If your copies of Searcher are not handy, this book could have a place at your reference desk. It won't replace those more extensive lists of Web resources, but it will certainly come in handy for quick tips or certain topics, or for those just starting out on the Internet reference desk. 

** *
Re-Thinking the Network Economy:
The True Forces that Drive the Digital Marketplace

by Stan Liebowitz

ISBN: 0-8144-0649-1

Published: 2002
Pages: 224 pp.; hardcoverPrice: $27.95Available from: AMACOM,
American Management Association,
1601 Broadway, New York, NY 10019; 212/903-8316;

This fun-to-read book is for those trying to figure out what happened to the booming Internet economy. The author, an economist and professor at the University of Texas at Dallas, tries to point out how the Internet does not change everything, particularly not the basic strategies of business.

I like the fact that the author admits upfront that he lost a lot of money being wrong about the Internet economy. It is so much easier to figure out what happened in hindsight than it is to predict the future. The author looks at beliefs commonly held just a year or two ago by those involved in the Internet economy and indicates where or why they were wrong. He uses quotes from the time, primarily from leaders of now defunct organizations. How could we have believed all that hype? But he is quick to point out that not all of the assumptions were invalid, just that often assumptions were made comparing what was happening on the Internet to another media or environment, and the comparisons themselves were invalid.

The chapters cover such topics as racing to be first to market (is it really such a good idea to give away your product?), the network effect, advertising models, and copyright on the Internet. Many points are made with a sarcastic tinge, which can be amusing, depending on which side of the stock market you are on. The author documents his points with extensive footnotes, so you can follow up on some of the thought-provoking statements he makes.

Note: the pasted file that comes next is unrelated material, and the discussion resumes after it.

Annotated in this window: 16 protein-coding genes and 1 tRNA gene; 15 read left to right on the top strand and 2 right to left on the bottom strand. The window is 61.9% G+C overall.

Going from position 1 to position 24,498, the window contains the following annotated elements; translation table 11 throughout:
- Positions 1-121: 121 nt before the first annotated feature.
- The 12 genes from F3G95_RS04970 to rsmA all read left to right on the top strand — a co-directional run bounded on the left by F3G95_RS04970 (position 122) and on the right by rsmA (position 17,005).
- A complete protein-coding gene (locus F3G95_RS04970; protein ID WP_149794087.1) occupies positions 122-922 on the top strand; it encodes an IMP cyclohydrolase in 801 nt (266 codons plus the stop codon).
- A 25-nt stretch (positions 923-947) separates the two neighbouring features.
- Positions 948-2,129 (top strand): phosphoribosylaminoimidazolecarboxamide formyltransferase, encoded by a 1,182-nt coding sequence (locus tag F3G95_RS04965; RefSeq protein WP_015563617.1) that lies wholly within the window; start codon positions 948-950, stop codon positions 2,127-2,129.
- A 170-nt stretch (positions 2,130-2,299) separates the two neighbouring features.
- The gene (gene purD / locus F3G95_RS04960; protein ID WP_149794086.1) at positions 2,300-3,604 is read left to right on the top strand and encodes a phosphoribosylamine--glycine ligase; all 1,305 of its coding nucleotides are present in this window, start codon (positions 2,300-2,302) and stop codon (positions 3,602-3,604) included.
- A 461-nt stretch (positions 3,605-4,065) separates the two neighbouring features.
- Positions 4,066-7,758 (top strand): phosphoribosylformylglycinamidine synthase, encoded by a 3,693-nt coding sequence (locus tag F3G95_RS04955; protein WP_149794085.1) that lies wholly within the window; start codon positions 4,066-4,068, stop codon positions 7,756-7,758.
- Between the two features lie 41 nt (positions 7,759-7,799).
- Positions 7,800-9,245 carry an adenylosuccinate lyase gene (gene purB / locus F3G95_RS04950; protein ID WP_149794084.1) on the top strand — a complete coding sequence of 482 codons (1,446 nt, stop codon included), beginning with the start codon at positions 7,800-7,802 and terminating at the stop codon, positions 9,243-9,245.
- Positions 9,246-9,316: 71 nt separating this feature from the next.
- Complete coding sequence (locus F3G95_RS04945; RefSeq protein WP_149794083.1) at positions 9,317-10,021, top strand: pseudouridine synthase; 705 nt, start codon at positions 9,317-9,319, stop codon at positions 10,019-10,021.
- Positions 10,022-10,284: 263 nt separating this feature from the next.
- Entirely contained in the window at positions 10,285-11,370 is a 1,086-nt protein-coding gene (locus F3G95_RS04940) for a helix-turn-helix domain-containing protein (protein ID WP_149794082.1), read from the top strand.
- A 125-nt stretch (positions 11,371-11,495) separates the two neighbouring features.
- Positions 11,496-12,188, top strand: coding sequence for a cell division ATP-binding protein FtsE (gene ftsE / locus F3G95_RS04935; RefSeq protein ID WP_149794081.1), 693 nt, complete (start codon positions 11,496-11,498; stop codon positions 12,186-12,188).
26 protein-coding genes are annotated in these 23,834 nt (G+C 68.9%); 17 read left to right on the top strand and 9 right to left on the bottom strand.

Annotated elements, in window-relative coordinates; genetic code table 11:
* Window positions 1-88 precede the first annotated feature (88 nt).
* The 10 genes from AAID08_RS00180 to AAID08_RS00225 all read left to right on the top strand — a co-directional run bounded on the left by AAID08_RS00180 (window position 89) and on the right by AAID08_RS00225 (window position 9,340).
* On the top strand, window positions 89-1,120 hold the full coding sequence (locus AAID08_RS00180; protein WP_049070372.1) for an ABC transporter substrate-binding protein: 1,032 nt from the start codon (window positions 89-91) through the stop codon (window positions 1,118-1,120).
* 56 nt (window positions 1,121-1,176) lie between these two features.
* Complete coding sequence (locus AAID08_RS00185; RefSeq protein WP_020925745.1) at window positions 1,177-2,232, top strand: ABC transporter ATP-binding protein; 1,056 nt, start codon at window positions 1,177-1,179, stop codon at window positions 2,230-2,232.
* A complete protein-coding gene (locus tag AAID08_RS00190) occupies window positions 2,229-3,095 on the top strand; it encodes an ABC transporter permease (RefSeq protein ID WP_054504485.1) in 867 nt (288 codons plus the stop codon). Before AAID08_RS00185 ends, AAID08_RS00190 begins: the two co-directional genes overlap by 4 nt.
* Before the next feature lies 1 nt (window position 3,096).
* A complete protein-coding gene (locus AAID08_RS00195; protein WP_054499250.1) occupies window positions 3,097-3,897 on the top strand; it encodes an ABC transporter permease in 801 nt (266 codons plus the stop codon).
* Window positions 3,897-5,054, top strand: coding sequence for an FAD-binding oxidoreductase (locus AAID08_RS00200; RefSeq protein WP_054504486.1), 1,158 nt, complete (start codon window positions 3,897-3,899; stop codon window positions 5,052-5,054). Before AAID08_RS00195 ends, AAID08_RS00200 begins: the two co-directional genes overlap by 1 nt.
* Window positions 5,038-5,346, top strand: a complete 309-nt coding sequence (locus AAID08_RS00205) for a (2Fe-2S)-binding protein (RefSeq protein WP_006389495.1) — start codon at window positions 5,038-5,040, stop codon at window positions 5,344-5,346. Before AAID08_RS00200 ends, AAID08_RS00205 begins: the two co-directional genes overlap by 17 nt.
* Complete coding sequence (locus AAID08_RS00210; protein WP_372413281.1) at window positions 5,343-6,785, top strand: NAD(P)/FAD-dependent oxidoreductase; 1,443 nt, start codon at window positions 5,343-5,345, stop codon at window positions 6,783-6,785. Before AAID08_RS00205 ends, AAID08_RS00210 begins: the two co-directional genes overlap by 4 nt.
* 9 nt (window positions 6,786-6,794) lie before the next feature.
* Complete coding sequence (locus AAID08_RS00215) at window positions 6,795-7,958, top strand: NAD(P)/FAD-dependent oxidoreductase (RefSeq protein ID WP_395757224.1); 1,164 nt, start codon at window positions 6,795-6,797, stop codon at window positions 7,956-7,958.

I'm not sure that I agree with everything in this book, but the author does have a knack for deconstructing the prevailing thought pattern and showing where it goes wrong. His ideas make you think twice about some basic assumptions. You may not change your opinion, but the process of questioning is a good thing. 

Net Crimes & Misdemeanors:
Outmaneuvering the Spammers, Swindlers, and Stalkers Who Are Targeting You Online

by J. A. Hitchcock

ISBN: 0-910965-57-9

Published: 2002
Pages: 370 pp.; softcoverPrice: $24.95Available from: CyberAge Books,
an imprint of Information Today, Inc.
143 Old Marlton Pike, Medford, NJ 08055; 609/654-6266;

Read this book and you will think twice about everything you do on the Internet. Like most people, I had the impression that if you are Internet savvy and a little bit careful, then you have nothing to worry about in cyberspace. The real-world examples presented in the book, including the author's own horrible experiences, show how you can be victimized even when you have done nothing wrong or stupid.

The author uses real stories to show what has happened to people in the past and then analyzes what can be done about it. She provides many Web resources for obtaining further information or getting help. The book covers such situations as cyberstalking, spam, urban legends and hoaxes, online shopping and auctions, and chat and offers several chapters that provide advice on how to keep you, your children, and your computer safe.

Many of the perpetrators of online trouble have some real-world connection with their victims in cyberspace--an ex-worker, ex-spouse, disgruntled employee, or unhappy customer--but cyberspace provides an easier outlet for their malicious intentions than the physical world. From the examples in the book, it is obvious the current legislation and police activities are struggling to catch up with these new-style crimes. Hence, this book is an important resource for those seeking help. What would you do if you were suddenly receiving thousands of spam e-mails a day? What if personal information about you appeared on a Web site? Read this book and find out how to handle these situations.

The author has written the book at a level that even a fairly novice user can understand, while still being useful to the more experienced. She takes the time to explain exactly what is happening in the various situations with technical explanations of how to track through e-mail headers, cookie files, and cache files. This is a must-read book for anyone using the Internet. Being aware of what can happen is the first step in preventing these crimes, and, if you, too, are victimized, or know someone who has been, the resources and advice provided in this book will prove invaluable.

Deborah Lynne Wiley ( is Principal of Next Wave Consulting, Inc. 

Comments? Email the editor at

       Back to top